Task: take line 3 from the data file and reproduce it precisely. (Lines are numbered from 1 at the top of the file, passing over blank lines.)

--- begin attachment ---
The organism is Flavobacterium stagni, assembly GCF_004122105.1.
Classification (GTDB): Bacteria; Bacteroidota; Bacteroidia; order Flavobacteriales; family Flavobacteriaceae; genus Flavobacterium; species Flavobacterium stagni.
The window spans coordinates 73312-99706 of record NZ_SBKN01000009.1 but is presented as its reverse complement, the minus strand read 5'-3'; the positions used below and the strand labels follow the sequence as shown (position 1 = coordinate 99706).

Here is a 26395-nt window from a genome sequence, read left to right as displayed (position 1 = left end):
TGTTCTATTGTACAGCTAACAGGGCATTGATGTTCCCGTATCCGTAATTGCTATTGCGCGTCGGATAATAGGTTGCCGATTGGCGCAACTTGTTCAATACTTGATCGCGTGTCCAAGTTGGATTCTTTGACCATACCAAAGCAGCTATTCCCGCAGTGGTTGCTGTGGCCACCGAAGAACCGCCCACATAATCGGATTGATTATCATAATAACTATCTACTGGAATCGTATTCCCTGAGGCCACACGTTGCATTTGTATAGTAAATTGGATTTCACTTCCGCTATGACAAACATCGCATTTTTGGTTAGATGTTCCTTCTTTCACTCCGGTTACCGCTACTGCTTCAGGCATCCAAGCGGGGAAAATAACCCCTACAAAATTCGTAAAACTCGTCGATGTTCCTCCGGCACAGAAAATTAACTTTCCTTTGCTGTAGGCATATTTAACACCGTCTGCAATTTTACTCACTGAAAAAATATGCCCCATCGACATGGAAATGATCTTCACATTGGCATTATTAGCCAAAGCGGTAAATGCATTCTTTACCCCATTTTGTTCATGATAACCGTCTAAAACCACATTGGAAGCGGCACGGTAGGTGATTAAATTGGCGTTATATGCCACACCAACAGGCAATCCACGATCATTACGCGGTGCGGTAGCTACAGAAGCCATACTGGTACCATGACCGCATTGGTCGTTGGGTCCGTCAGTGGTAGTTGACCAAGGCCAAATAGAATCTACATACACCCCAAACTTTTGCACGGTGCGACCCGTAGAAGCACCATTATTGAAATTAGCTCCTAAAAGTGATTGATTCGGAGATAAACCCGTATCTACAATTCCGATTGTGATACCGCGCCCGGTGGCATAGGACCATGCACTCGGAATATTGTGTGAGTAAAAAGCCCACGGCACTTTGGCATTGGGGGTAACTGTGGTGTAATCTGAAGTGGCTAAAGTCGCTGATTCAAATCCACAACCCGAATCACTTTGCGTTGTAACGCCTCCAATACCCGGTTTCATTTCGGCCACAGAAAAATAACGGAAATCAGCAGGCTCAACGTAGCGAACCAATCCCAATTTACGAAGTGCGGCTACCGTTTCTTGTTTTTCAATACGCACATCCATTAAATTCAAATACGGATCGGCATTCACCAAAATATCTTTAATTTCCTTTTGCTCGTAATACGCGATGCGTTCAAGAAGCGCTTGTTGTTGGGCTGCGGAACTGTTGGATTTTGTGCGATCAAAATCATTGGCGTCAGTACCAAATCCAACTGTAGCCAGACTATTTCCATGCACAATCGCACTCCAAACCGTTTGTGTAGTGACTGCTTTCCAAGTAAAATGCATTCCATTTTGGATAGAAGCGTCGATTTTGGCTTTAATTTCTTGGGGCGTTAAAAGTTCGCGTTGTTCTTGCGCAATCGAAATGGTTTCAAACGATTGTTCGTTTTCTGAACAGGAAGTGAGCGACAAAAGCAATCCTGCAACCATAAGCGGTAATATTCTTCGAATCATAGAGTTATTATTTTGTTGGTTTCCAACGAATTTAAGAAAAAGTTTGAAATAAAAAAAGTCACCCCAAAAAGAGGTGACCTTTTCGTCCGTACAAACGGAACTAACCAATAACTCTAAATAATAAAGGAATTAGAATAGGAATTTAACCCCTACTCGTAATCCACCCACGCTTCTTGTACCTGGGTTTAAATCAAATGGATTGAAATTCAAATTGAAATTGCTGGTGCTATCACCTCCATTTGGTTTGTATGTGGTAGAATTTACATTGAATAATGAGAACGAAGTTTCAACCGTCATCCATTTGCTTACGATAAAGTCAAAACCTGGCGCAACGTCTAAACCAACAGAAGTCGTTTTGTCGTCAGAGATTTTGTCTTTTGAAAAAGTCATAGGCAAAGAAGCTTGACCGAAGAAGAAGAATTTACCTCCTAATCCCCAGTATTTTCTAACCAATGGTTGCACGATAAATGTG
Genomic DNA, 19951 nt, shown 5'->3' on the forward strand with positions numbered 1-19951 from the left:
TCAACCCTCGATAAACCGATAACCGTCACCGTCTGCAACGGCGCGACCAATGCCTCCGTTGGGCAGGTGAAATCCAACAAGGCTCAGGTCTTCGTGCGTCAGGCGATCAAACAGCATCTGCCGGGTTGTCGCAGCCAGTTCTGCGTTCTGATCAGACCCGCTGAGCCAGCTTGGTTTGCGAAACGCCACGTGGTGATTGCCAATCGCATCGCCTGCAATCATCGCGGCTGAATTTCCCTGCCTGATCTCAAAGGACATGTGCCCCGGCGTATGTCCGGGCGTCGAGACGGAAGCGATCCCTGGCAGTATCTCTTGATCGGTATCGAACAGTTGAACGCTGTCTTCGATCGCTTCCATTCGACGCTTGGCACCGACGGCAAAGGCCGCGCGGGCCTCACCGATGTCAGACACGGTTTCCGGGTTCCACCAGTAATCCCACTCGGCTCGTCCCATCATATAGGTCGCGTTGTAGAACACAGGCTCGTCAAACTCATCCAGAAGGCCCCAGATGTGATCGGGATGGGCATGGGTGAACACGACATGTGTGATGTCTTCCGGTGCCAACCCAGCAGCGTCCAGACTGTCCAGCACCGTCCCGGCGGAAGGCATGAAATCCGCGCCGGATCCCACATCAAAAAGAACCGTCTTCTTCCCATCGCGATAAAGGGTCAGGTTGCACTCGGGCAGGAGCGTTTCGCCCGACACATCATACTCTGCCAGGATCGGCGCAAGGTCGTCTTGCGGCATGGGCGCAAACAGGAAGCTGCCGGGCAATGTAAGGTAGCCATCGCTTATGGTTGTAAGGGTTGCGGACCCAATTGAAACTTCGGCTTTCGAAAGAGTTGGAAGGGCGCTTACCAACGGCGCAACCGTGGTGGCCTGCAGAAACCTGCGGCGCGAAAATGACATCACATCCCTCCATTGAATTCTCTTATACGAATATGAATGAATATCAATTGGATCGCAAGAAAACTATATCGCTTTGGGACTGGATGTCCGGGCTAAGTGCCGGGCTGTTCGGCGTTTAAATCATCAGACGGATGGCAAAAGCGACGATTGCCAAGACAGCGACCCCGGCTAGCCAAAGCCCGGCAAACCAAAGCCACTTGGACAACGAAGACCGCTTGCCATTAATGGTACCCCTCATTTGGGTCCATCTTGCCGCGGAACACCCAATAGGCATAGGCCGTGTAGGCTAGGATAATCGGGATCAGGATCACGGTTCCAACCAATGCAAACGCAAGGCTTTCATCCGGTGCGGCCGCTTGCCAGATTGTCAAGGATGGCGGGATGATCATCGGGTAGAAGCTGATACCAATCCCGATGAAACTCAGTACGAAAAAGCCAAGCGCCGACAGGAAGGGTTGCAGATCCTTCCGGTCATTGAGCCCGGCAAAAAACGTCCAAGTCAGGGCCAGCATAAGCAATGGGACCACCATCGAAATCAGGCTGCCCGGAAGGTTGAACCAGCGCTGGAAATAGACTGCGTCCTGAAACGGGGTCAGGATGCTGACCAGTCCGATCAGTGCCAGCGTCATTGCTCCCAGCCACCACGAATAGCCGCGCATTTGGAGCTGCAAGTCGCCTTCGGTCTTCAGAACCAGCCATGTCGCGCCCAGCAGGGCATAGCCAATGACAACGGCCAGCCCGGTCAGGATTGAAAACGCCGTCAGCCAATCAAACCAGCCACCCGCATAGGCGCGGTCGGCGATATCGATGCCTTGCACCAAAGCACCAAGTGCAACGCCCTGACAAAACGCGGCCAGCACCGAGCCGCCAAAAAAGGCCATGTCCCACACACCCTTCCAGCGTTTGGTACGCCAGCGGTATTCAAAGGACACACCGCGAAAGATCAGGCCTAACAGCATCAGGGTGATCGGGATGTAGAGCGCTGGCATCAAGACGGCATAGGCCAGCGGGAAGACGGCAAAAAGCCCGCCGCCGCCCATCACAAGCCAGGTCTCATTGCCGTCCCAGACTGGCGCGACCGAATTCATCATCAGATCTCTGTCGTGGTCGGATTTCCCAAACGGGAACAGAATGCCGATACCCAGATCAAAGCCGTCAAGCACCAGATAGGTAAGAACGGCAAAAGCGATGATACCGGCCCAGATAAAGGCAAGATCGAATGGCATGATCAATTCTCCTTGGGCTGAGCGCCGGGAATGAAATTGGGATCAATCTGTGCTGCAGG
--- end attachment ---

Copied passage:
The window spans coordinates 73312-99706 of record NZ_SBKN01000009.1 but is presented as its reverse complement, the minus strand read 5'-3'; the positions used below and the strand labels follow the sequence as shown (position 1 = coordinate 99706).